So you can imagine that covering a story on adorable children reading books to set a record (and promote literacy) was a lot of fun for me to go do. This piece I did for class in the fall last year about the Read for the Record project put on by Jumpstart. The project aims to get the most children to read the same book on the same day to promote literacy.

This was the fourth piece I’d ever done. Disclosure again: I did have to re-shoot the standup.

This was for class, so I didn’t air it anywhere.

I did this piece with my classmate Greg Burud.

Things I’d change: I edited some shots on movements, which isn’t good to do (it looks just a bit off). We also should have had the interviewees facing the camera more instead of getting a profile shot. I also should have boosted the nat sound track more so that the background noise was more audible throughout.

And if you’re curious, this year’s Read for the Record is on October 6, 2011 and children will read Llama, Llama Red Pajama, which I think you should read because that title is pretty amazing.

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Written by Cat Viglienzoni

May 24, 2011 at 10:34 PM

Park Spark – Fall 2010, or: “that dog poop lamp piece”

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By Cat Viglienzoni — May 23, 2011

I hope the title of this post didn’t gross you out. I promise there’s a rhyme and reason behind what I do.

Believe it or not, despite (or perhaps because of) its unusual content, this is probably my favorite or second-favorite piece I’ve done. And I hope you’ll watch it to see why.

The gist of this piece is that I went out to a dog park in Cambridge to check out a unique project that harnessed the methane from dog waste to power a lamp in the park. By burning the methane, the gas (which is far worse for the environment than carbon dioxide) was broken down into two components: carbon dioxide and water.

Unfortunately, it never officially aired for a student news station. But if I’d had the chance to air it, I totally would have.

I did this piece with my teammate and friend Katie Eastman, who did most of the shooting. I conducted my own interviews and wrote and edited everything.

There isn’t TOO much I’d change on this version, except for that I needed to conclude my otherwise-good standup a bit sooner instead of taking another step. The hands also needed to go down. (However, that was the third real standup I’d done ever, so it wasn’t that bad, considering. The dog was also rather cooperative.)

My teacher and classmates loved it. I had people asking me during the spring semester about three or four times if they could use this piece in their shows for practicum classes (and I allowed them to, even though I reminded them it was VERY outdated at that point, considering the project was taken down at the end of September 2010). But people had a hard time remembering the project’s name, so it earned the title I have in quotes: “that dog poop lamp piece.”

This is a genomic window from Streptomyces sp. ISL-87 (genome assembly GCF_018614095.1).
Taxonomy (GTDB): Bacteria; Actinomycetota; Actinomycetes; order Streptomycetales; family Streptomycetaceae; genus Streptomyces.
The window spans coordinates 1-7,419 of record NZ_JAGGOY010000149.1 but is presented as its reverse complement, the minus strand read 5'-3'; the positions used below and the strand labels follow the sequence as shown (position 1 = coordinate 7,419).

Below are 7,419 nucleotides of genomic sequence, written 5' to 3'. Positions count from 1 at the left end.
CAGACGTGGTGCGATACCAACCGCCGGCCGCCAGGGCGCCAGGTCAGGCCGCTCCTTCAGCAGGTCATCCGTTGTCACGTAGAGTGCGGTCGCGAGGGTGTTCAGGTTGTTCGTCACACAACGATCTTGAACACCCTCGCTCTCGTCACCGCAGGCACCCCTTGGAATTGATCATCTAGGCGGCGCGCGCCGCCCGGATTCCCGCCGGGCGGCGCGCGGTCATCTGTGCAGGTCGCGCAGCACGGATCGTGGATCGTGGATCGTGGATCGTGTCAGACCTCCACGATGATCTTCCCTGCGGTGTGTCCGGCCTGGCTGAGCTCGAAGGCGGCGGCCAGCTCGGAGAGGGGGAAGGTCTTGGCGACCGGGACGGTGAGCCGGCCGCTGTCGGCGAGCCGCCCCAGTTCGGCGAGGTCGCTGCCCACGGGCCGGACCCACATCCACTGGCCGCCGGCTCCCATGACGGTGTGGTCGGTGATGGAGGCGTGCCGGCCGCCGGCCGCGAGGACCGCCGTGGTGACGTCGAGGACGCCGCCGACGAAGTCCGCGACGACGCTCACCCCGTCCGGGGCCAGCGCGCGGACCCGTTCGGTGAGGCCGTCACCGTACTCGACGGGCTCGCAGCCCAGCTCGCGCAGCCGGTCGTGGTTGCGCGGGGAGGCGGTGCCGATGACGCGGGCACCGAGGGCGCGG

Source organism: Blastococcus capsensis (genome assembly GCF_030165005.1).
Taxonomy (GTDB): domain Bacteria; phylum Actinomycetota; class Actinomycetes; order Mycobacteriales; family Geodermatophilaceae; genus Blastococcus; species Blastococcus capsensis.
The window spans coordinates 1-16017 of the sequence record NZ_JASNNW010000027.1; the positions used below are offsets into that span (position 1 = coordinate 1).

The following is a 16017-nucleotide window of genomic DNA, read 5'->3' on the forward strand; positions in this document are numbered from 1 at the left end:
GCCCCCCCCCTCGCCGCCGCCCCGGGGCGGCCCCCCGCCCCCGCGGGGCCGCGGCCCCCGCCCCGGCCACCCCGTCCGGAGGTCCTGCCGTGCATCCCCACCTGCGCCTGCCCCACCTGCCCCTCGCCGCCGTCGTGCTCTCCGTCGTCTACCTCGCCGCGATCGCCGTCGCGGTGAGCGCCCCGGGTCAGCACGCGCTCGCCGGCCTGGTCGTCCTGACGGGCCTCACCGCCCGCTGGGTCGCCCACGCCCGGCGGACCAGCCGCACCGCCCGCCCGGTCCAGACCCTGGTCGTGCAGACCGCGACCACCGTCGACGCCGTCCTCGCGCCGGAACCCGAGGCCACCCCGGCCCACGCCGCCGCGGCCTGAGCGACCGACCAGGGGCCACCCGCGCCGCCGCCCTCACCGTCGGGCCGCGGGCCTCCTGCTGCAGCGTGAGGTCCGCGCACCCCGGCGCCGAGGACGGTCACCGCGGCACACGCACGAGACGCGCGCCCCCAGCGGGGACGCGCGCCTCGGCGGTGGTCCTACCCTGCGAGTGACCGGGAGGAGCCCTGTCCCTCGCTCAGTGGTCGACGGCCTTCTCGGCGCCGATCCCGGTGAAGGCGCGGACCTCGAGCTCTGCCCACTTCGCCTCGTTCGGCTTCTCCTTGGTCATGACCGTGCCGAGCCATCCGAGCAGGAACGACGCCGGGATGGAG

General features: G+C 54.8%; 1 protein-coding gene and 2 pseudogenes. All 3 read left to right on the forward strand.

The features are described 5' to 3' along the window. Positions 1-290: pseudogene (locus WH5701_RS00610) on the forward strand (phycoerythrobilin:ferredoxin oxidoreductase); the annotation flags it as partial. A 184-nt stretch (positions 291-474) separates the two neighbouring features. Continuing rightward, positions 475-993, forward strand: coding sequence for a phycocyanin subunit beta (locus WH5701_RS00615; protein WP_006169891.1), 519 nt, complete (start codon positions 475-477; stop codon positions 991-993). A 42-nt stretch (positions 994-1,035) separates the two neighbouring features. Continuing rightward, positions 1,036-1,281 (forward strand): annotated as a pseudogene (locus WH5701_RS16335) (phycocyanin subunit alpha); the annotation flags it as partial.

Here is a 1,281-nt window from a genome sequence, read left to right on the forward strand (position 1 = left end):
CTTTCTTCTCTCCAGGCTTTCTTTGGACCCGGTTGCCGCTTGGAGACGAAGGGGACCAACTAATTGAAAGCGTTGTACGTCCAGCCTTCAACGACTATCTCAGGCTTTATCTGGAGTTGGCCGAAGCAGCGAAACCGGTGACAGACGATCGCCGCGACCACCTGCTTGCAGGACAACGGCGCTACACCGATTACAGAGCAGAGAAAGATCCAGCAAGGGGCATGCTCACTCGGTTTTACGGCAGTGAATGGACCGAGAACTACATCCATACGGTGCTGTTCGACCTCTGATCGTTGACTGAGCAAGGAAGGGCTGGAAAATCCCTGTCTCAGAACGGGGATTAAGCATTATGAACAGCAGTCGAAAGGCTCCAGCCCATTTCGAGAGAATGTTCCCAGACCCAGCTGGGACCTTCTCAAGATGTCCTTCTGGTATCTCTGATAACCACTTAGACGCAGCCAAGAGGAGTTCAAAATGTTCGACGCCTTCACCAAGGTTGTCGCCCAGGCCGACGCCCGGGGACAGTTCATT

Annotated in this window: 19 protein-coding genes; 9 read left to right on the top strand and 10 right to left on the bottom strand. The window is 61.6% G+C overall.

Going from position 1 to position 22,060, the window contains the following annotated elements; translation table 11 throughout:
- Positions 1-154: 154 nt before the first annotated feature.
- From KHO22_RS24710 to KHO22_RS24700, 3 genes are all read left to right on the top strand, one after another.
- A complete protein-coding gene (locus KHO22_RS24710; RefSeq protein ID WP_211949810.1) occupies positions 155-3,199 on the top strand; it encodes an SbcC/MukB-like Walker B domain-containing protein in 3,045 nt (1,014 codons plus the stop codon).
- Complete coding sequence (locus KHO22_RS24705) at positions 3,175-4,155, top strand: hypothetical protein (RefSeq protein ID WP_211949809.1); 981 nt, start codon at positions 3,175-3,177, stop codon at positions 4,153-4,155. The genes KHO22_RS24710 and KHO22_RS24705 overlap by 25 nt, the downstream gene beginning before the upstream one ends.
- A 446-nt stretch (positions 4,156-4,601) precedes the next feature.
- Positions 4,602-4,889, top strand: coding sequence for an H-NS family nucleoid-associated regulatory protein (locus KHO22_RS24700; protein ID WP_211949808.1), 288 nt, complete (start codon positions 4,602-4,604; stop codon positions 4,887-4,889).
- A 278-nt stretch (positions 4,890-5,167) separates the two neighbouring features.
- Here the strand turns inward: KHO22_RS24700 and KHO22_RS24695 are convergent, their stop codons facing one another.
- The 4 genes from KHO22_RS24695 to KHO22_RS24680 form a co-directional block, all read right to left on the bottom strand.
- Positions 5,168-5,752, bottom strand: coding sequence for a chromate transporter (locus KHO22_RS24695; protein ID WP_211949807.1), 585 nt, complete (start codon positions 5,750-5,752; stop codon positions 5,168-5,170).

I love this piece because it shows an example of the way science can be directly related to everyday life and how a reporter can break down a concept to explain to people how a project like this works and why it matters. It doesn’t hurt that the piece also has cute puppies running around everywhere either.

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Written by Cat Viglienzoni

May 23, 2011 at 6:17 PM

Small Business Saturday – Fall 2010

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By Cat Viglienzoni – May 19, 2011

This reporter piece is on Small Business Saturday, a campaign aimed at promoting small businesses during the holiday retail season. I went out to Roslindale, MA to cover this, kind-of at the last minute. Small Business Saturday was on November 27, 2010.

This was another class piece, so it did not air.

The major thing keeping this piece from being a good one was the unfortunate fact that my lav mic (the one that clips onto someone’s shirt) died, and I couldn’t tell. So the only reason I got any of what the store owner said in her interview was because my camera’s internal mic (the one built in to the camera) picked up the interview. Unfortunately, it also picked up all the background noise as well, including the humming of the refrigerators for the cheese. And it picked up her voice very faintly. So when I boosted the audio so you could hear her, I also had to boost the background noise. It’s a no-win scenario.

Also, I wasn’t able to use a tripod for some of the b-roll shots because the locations didn’t allow for it (crowds + tripod = people blocking your camera’s view), so some of the shots are shaky, which isn’t great.

I had help shooting the standup from a photographer who was also covering the event for his station.

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Written by Cat Viglienzoni

May 19, 2011 at 2:02 PM